Arsenic Trioxide in the Management of APL: Proceed With Caution

Arsenic Trioxide in the Management of APL: Proceed With Caution

In this excellent review of acute promyelocytic leukemia (APL) treatment, the authors highlight opportunities offered by incorporating arsenic trioxide (ATO) into the therapeutic armamentarium. ATO, the most effective single agent for APL, has unquestionably emerged as the most exciting “new drug” in the treatment of this disease. Nevertheless, we must distinguish between actual therapeutic achievements of ATO and its potential use. Particular considerations of available data on ATO suggest that a cautionary attitude is warranted in relation to its role in front-line therapy.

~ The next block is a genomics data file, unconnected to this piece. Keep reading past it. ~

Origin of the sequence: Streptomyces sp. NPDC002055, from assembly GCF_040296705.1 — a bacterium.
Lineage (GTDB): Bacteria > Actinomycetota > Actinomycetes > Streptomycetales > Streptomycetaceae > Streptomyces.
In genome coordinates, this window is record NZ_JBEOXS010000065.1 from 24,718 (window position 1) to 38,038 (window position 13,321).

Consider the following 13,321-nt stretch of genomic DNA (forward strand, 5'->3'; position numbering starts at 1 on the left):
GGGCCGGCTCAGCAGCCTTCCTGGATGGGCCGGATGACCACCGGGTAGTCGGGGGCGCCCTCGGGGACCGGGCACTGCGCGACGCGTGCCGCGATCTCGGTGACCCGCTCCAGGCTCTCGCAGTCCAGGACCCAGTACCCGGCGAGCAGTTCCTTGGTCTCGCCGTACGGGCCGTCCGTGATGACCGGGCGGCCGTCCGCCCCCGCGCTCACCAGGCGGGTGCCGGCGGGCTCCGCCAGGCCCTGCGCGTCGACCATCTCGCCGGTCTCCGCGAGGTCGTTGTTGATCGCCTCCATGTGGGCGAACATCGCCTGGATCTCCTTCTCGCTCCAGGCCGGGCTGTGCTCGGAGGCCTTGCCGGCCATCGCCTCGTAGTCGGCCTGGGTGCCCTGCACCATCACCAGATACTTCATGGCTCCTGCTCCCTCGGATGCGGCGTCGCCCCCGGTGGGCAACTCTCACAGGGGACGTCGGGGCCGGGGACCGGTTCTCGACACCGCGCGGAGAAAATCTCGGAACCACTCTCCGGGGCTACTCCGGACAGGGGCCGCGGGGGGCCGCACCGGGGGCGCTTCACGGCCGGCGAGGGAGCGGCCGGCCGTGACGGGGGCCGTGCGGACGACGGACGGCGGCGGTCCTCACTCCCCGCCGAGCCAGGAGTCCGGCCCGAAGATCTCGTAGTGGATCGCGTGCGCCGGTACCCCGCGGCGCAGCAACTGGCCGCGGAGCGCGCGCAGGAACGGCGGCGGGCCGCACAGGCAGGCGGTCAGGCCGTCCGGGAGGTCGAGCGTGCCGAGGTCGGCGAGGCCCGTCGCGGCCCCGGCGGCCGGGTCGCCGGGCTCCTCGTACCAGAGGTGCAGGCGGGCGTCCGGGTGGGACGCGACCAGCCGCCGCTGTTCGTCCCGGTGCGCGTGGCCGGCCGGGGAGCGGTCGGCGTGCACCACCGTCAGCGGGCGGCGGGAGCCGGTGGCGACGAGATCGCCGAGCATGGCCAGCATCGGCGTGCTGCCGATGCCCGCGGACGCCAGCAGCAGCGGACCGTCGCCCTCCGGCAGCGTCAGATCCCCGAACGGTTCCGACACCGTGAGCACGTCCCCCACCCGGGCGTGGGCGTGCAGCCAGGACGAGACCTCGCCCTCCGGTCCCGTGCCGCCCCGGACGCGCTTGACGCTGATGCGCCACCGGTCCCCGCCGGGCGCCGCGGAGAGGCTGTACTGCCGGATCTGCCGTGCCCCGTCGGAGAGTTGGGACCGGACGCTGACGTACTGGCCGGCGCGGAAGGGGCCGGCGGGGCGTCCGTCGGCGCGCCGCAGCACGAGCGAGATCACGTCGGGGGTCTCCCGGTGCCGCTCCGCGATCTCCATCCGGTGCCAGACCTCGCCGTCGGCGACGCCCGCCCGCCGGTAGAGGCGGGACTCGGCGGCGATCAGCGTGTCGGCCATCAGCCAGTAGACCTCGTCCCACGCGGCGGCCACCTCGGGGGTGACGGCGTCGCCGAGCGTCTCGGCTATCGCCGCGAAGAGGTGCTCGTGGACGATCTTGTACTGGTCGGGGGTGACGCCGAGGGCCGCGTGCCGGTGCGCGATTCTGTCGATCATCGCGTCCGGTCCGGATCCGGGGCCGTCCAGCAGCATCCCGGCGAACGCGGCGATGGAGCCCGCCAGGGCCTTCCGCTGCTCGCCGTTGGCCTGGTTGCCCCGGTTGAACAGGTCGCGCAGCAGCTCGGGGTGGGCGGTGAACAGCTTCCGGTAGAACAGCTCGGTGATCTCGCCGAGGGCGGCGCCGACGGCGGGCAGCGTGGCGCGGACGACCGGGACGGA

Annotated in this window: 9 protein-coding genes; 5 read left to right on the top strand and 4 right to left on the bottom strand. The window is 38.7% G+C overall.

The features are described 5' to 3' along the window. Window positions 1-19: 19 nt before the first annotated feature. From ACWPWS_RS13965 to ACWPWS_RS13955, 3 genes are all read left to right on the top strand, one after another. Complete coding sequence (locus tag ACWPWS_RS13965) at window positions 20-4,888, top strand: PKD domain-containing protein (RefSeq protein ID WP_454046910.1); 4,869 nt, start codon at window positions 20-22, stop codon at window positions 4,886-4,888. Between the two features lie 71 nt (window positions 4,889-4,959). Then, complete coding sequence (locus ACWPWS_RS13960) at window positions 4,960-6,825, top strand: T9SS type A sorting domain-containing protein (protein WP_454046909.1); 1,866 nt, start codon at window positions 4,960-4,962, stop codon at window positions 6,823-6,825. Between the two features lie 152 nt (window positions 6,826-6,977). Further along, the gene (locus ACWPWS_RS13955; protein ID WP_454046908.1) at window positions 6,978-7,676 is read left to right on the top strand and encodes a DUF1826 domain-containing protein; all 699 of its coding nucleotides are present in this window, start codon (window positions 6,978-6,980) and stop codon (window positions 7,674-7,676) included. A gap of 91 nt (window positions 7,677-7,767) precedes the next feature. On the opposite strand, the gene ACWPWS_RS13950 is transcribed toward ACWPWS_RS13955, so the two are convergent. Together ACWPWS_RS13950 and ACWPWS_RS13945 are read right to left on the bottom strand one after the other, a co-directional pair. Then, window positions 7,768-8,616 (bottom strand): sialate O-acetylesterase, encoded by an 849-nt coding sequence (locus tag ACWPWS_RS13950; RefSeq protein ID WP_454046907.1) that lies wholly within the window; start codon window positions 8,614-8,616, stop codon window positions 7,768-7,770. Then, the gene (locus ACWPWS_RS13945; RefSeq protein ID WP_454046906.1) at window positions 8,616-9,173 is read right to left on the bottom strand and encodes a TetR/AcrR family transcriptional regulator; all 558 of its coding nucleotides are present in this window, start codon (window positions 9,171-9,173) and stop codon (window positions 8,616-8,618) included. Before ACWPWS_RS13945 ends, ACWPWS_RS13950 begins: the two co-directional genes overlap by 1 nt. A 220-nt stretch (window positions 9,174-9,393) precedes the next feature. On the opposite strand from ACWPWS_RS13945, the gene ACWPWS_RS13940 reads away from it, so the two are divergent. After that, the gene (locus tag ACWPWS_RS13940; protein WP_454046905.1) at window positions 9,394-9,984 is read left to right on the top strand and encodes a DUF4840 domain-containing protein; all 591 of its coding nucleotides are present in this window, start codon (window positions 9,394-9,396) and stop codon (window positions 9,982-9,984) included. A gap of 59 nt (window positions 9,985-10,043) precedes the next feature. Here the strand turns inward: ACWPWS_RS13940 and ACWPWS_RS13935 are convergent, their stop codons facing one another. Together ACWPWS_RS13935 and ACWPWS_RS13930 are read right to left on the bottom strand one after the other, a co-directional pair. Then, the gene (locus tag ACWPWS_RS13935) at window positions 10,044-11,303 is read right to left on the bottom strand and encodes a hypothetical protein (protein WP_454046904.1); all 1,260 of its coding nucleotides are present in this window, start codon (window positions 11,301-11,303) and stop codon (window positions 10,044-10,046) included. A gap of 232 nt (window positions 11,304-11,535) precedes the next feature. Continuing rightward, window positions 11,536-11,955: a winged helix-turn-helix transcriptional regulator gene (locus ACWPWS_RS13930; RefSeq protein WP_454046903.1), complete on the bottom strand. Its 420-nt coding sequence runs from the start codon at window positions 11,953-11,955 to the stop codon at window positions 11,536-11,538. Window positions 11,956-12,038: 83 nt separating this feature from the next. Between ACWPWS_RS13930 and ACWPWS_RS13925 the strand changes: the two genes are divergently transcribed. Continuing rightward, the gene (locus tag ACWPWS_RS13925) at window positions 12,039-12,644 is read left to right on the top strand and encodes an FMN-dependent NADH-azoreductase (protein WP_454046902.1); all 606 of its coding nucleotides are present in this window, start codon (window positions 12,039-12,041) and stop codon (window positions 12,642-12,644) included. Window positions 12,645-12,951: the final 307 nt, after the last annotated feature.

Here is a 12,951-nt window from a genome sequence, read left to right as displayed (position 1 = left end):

First, the positive results reported with ATO given with or without all-trans retinoic acid (ATRA), to minimize or even eliminate cytotoxic chemotherapy, have only been reported by single institutions in relatively small and noncomparative studies. Interestingly, early studies with ATO carried out in China,[1] Iran,[2] and India[3] were designed to replace chemotherapy for economic reasons, ATO being cheaper than ATRA plus chemotherapy, whereas studies at M.D. Anderson Cancer Center (MDACC)[4] were conceived to minimize late chemotherapy-related toxicity, mainly long-term complications such as cardiomyopathy and therapy-related acute myeloid leukemia or myelodysplastic syndromes (t-AML/MDS). Reasons leading to use of ATO in less privileged countries may not apply to developed Western countries, where ATO is significantly more expensive than chemotherapy. As to issues leading to exploration of ATO in front-line therapy at MDACC, it also should be noted that none of the aforementioned long-term complications is recognized as a major problem in APL and may have been overestimated in the literature. Two large series have recently reported a relatively low incidence of t-AML/MDS, which in the worst incidence is 2.2% at 6 years. The incidence of cardiomyopathy related to anthracycline use has not yet been studied systematically and with appropriate methodology; apparently, however, it does not have a high clinical relevance. Therefore, it actually is too challenging to demonstrate a significant reduction in the incidence of these complications with strategies based on ATO to minimize or eliminate chemotherapy. Needless to say, a significant reduction of these complications, yet to be demonstrated, should be coupled to absence of other long-term complications that have also been associated with environmental exposure to arsenic derivatives,[5] in particular an increased incidence of malignancies, especially cutaneous squamous cell carcinoma, lung cancer, and hepatocellular carcinoma, but also after ATO treatment for APL.[6] Keeping in mind these considerations, recent recommendations of the European LeukemiaNet[7] regarding the place that ATO should have in current treatment of newly diagnosed APL remain valid. These recommendations are: 1) clinical trials should compare efficacy, safety, and cost-effectiveness of ATO-based regimens versus a standard ATRA-plus-anthracycline chemotherapy approach; 2) ATO-based approaches should be used for patients with severe comorbidities who are unfit for chemotherapy; and 3) ATO-based regimens would be effective in curing many APL patients in countries where locally produced arsenic compounds provide a more affordable treatment approach than ATRA plus chemotherapy.